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Caregiving Is an Art

An online gallery of paintings, photos, drawings, cartoons, poetry, video, & stories by and for caregivers who support people with dementia

Photo of Mariah Burton Nelson

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Who is your idea designed for and how does it better support family caregivers as they care for a loved one with dementia?

We think of caregivers as stressed and depressed. This project flips that script, elevating caregiving to an experience that "naturally" generates and benefits from creative expression. This online portal provides a peaceful, inspiring, validating place caregivers can go to any time of day or night to see their experience reflected in others' artwork -- and upload their own creations, however amateur. The message: "Caregivers are artists, each with their own stories to tell."

When caring for an elderly relative, one's own sense of self can get lost. Such alienation can increase the likelihood of exhaustion and burnout. 

Yet who has time for anything "extra"? 

Caregiving Is an Art redefines caregivers as natural storytellers -- and in this way, this project helps caregivers think about themselves, and their role, differently.  

Who hasn't found ways to laugh at the absurdity of dementia? Yet where do those stories go? Might they be captured through drawings, paintings, video, photography, or poetry? How about a cartoon?

The site offers caregivers a place to express themselves artistically - in a nonjudgmental, supportive environment. It's not about venting or problem-solving; there are other places for that. 

This site is about converting the pain, purpose, and problems of caregiving into something beautiful, thought-provoking, or helpful, both for the artist and for others.

What does it feel like to sit with someone who is repetitive, confused, or mute? How might that experience be expressed through a photo, drawing, or story? 

Caregiving Is an Art not only accepts uploaded artwork; it also encourages self-expression via prompts and lessons in the fundamentals of drawing, painting, photography, poetry, and storytelling. 

Former caregivers would also be welcome. They might have more time for such artistic expression -- and their work might inspire or educate current caregivers about the role and its multiple meanings and possibilities.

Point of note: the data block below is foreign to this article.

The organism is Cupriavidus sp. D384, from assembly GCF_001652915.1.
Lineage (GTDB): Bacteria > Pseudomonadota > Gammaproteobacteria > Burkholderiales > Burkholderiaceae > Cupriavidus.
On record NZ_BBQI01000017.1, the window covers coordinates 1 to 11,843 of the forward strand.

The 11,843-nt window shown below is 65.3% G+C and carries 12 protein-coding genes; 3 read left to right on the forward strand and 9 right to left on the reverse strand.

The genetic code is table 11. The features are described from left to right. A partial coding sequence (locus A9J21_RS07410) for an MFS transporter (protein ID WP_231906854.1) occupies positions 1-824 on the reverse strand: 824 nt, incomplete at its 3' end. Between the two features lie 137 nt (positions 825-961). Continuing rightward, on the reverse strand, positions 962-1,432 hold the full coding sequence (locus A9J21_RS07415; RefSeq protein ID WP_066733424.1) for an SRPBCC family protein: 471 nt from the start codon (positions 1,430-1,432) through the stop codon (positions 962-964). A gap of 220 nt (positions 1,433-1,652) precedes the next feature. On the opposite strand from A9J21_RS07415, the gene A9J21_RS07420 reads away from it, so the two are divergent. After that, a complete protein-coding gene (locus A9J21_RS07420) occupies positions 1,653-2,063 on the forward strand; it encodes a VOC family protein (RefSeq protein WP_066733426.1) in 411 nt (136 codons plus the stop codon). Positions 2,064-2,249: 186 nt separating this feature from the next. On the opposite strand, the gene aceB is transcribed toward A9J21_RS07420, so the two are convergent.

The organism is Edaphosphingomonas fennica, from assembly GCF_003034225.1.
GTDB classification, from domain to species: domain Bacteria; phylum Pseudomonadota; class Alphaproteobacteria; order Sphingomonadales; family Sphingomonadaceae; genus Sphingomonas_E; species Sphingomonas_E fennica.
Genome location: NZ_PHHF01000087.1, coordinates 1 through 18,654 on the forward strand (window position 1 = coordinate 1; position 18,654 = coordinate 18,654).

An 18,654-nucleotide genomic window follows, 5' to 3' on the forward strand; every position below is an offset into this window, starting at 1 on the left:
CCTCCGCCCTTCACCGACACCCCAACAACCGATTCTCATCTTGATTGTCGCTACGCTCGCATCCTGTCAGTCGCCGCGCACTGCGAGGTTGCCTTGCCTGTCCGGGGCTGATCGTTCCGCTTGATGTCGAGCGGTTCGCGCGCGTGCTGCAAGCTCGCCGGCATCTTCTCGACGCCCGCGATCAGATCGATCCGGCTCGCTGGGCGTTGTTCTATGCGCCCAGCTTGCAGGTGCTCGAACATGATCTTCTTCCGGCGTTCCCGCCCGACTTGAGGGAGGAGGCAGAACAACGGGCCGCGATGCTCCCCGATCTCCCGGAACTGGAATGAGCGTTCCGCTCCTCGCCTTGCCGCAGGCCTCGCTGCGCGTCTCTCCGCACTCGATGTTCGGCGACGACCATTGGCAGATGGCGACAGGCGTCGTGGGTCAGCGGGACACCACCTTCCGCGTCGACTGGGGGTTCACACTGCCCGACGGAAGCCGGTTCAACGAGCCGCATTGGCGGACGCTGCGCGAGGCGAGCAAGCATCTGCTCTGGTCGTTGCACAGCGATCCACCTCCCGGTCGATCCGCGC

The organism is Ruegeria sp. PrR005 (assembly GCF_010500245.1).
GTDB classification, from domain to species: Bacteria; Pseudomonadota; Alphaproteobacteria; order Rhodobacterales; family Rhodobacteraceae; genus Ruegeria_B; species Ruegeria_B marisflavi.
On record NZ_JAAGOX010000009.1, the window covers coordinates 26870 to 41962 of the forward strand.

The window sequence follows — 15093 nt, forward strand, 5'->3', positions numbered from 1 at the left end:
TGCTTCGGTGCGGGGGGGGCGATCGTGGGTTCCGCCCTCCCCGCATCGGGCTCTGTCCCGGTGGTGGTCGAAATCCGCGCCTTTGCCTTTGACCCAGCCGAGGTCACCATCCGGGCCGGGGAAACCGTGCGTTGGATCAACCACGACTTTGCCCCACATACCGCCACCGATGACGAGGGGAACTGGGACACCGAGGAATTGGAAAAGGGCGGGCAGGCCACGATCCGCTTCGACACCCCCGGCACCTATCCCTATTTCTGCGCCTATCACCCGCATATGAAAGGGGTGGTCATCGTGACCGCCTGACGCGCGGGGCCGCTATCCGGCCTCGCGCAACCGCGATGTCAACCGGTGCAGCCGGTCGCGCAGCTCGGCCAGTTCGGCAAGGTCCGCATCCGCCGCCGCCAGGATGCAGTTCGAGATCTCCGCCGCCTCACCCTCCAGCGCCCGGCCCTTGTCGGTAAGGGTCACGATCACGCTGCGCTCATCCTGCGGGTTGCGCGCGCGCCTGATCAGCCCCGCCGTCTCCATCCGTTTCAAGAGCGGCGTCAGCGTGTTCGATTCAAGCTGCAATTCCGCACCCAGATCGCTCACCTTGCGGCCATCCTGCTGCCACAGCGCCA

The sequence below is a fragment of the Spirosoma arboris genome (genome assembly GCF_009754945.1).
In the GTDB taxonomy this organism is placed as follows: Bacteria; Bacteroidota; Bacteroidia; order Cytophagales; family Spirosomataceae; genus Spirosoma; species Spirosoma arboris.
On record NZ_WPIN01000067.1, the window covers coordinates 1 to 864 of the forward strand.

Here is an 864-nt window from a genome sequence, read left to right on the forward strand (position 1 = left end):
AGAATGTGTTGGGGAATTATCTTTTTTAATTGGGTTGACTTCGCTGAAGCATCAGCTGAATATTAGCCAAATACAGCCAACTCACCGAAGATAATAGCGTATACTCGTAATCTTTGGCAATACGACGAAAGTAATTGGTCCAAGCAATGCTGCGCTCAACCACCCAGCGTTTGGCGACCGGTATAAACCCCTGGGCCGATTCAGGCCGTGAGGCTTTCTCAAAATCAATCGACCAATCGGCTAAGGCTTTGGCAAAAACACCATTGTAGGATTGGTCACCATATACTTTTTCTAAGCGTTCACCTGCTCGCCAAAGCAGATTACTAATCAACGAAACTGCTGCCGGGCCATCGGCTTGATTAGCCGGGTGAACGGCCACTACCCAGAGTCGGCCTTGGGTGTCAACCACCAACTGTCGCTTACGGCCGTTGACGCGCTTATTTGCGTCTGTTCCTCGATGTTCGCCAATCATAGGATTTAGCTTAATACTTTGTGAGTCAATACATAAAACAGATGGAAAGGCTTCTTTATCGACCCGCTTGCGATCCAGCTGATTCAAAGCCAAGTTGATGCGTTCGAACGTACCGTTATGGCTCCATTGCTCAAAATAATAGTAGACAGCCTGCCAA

What early, lightweight experiment might you try out in your own community to find out if the idea will meet your expectations?

Perhaps we would start with writing classes and art classes for adults. These classes attract older people, many of whom would likely have caregiving experience. If we could find a way to give these people an assignment -- e.g., "express your caregiving experience via the artistic medium you're already exploring" -- we could begin to assess proof of concept. Asking a random busy caregiver to express herself artistically might be tougher, but photography could be an easy entry point.

What skills, input, or guidance from the OpenIDEO community would be most helpful in building out or refining your idea?

What organizations are already encouraging artwork by caregivers? How is that going? The National Center for Creative Aging has a Creative Caregiving initiative. Caregiver.com hosts an annual Caregiving Art Show. Who else is doing something similar or complementary? How would we find artists and writers to give mini-lessons? Would the site need to be private, for registered users only, to encourage amateur submissions? Should we allow people to connect with others by commenting on their work?

How long has your idea existed?

  • 0-3 months

This idea emerged from

  • A group brainstorm
  • An OpenIDEO Outpost or Chapter
  • An Individual

Tell us about your work experience:

I serve as the VP for Innovation and Planning at ASAE: The American Society of Association Executives. This is a spinoff of an idea generated at an OpenIdeo Workshop -- posted here as GERI: Virtual Assistant for Caregivers.
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Team (4)

Meg's profile
Meg Young

Role added on team:

"Hi Meg, Any thoughts on the potential here, or how we might prototype it?"

Mariah's profile
Emily's profile
Emily Mann

Role added on team:

"Hi Emily! As you'll see, this represents just one segment of GERI. I welcome your thoughts!"

Jennie's profile
Jennie Smith-Peers

Role added on team:

"Hi Jennie! This would be immensely strengthened through your participation! Might the National Center for Creative Aging want to collaborate, or connect us with people or organizations that would?"

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Photo of Mariah Burton Nelson
Team

Today's Washington Post happens to have a photo essay related to Alzheimer's. The photographer was granted $5,000 by the Bob and Diane Fund to promote awareness of the disease. "The visual stories of patients and caregivers can humanize what is, in fact, a very cruel and dehumanizing disease," says Gina Martin, of the fund. However, the three selected images do not include caregivers, thus rendering the work of the caregivers invisible, as it so often seems to be.

There are so many arts programs for people with dementia and caregivers that the Aging and Mental Health journal and Art Therapy journal have published literature reviews on the subject. MoMa's program is one well-known example.

However, these programs are mostly focused on the people with dementia themselves, with the caregivers' inclusion seemingly more of an afterthought. Perhaps it's time to shine a light on artwork by and for and about caregivers themselves.

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